Remote teams are the future of work. The Global Mobile Workforce Forecast Update estimates that 1.87 billion employees -- over 40% of the world’s working population -- will be mobile by 2022. In highly developed countries like the US, the figures could soon reach 75% (International Data Council (IDC)).
This means a new kind of leadership and management approach is required. Remote teams face unique communication challenges, such as coordinating across time zones and overcoming language and cultural barriers. The distance also makes it harder for team members to feel like a team. In the worst-case scenario, they’re just strangers who happen to be working on the same project -- exchanging messages, but missing out on the collaboration and creative synergy that can make work exceptional and emotionally fulfilling.
Here are some ways real companies have bridged the virtual gap between remote employees so they can work well (and work closely!) even if they’re apart.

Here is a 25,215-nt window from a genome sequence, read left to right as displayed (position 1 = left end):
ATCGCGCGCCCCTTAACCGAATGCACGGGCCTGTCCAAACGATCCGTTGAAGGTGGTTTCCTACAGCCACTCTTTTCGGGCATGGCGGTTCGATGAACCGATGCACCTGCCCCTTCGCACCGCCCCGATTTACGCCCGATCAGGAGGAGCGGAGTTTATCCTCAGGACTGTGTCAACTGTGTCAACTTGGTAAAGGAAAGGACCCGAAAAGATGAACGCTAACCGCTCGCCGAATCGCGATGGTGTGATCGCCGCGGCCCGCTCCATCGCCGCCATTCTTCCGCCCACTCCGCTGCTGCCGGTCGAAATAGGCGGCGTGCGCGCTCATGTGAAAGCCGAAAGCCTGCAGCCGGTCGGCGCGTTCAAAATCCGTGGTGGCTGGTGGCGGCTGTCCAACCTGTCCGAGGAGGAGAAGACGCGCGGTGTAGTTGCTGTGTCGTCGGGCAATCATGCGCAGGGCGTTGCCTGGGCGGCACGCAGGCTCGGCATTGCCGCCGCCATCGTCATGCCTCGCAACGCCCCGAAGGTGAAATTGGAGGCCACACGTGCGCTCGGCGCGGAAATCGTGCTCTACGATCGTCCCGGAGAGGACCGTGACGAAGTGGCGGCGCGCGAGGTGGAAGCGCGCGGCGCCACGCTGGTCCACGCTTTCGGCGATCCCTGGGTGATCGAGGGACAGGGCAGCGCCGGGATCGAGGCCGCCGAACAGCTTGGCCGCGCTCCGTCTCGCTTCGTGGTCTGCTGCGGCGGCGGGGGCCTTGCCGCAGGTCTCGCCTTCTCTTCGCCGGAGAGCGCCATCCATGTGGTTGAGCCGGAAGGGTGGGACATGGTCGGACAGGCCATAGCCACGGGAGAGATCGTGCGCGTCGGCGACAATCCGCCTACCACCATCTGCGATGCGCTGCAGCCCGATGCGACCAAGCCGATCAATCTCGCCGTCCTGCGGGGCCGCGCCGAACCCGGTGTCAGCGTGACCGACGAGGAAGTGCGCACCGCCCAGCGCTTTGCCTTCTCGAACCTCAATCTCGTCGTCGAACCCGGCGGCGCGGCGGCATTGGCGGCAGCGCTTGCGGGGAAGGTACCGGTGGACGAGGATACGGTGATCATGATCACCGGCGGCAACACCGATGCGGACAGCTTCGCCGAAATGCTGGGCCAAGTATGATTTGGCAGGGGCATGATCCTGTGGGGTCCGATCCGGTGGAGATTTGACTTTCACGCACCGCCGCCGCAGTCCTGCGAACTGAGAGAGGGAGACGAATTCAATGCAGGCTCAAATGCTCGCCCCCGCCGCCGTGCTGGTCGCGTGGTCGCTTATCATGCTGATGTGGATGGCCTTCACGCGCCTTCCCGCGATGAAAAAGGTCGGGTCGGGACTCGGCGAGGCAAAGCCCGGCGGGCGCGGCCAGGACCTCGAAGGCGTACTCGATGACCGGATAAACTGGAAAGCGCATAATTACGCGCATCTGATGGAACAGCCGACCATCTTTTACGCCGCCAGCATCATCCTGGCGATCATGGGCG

1. Have regular live meetings
“Trust is huge on a virtual team. If you’re interacting by phone, you can’t see their faces or read their body language,” says Allsteel’s National Architectural and Design Manager A.J. Paron-Wildes, whose designers are spread out across North America.
That’s why she makes it a point to complement traditional emails and messaging apps with regular video conferences so team members can see each other. “Virtual teams will fail to be effective if they don’t meet live at the start. Live meetings help relationships start well, and nurture and grow them over time.”
2. Create opportunities for people to connect as people
Since remote teams don’t have natural opportunities to bond over lunch or after work, team leaders have to actively create ways for members to inspire, connect and motivate each other. “Our secret ingredient to building a killer remote team is a disruptive kindness,” says Rachel Valdez, Head of Global Talent Management at PowertoFly.” They have TGIIF meetings (Thank God It’s Inspiration Friday) where they share stories of what inspired them that week, as well as what they’re looking forward to doing that weekend. “Since we are a remote team, these connection points make all the difference and we actually see an increase in productivity and general well-being on the team.”